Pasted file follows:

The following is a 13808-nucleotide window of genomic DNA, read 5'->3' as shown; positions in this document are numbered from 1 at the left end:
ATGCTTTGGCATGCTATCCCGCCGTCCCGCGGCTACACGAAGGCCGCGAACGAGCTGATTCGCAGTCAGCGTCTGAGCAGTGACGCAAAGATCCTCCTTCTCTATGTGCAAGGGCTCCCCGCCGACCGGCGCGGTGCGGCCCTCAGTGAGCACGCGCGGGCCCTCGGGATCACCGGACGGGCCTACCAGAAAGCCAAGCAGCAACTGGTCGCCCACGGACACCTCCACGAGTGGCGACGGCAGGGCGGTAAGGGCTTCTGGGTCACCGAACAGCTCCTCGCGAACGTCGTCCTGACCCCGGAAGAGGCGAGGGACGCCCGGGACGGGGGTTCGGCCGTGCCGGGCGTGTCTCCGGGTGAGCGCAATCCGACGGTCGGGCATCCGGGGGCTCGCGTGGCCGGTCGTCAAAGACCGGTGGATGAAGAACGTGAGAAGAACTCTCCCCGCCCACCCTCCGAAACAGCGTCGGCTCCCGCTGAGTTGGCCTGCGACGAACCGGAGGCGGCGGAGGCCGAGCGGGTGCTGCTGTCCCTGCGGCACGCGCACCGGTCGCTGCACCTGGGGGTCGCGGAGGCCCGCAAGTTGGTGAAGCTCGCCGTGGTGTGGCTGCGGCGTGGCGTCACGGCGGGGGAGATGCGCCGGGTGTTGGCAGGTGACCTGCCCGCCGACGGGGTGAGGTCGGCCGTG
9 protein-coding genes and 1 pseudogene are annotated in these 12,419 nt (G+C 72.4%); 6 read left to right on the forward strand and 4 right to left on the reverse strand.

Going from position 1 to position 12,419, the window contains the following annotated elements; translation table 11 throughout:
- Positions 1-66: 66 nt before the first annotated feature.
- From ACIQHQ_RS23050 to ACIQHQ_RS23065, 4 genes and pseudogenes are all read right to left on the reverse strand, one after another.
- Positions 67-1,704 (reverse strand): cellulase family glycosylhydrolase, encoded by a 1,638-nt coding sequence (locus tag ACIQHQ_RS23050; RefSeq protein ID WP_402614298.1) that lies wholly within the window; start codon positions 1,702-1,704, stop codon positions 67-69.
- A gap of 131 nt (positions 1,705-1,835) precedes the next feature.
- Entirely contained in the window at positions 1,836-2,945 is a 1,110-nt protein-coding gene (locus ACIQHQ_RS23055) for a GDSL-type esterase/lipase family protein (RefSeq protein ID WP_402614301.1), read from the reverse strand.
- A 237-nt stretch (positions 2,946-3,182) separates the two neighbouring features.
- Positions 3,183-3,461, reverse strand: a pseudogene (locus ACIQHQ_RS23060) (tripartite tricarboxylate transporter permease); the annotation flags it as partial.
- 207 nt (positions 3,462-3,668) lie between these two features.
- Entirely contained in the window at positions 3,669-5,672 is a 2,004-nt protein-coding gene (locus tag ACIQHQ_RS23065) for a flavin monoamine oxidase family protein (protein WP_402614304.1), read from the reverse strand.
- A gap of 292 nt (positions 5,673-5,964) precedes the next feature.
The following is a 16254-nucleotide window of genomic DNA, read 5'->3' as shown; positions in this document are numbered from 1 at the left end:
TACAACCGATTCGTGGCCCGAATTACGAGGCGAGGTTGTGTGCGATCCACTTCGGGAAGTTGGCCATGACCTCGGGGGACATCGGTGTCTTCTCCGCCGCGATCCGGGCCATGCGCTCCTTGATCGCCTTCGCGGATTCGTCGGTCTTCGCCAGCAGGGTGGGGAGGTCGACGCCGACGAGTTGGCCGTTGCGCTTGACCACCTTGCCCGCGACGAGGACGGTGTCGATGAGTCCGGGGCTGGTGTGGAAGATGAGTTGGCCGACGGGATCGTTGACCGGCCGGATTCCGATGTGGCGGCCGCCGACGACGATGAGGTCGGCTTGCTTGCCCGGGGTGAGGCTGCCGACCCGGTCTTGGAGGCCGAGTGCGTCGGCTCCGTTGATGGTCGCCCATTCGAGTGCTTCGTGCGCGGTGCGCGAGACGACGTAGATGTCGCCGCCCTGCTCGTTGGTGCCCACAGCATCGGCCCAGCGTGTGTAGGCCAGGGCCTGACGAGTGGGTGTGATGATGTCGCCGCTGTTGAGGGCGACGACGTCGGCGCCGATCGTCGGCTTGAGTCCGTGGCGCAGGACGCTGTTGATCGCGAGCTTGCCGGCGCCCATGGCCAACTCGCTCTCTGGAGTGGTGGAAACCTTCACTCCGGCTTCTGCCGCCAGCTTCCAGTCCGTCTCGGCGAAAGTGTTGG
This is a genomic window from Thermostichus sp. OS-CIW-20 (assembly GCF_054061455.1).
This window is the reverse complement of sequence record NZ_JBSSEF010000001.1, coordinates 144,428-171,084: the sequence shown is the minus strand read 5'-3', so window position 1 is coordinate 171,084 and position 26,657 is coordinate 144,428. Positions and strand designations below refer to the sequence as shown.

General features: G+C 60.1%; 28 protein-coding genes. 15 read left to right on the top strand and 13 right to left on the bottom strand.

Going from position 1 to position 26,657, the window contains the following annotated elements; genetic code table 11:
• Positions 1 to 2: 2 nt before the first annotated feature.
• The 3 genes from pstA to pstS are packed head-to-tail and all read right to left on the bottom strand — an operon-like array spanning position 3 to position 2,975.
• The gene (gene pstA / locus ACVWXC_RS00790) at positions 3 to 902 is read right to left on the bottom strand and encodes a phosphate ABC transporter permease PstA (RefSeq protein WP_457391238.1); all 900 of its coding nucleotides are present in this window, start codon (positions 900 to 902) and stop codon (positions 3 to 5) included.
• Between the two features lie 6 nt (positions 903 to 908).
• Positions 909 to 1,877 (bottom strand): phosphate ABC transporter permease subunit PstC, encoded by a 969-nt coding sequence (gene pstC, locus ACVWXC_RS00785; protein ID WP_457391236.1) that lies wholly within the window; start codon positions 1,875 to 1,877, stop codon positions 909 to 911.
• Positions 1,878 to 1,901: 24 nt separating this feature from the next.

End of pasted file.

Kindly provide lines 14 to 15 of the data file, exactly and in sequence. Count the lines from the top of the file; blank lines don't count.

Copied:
- A gap of 292 nt (positions 5,673-5,964) precedes the next feature.
The following is a 16254-nucleotide window of genomic DNA, read 5'->3' as shown; positions in this document are numbered from 1 at the left end: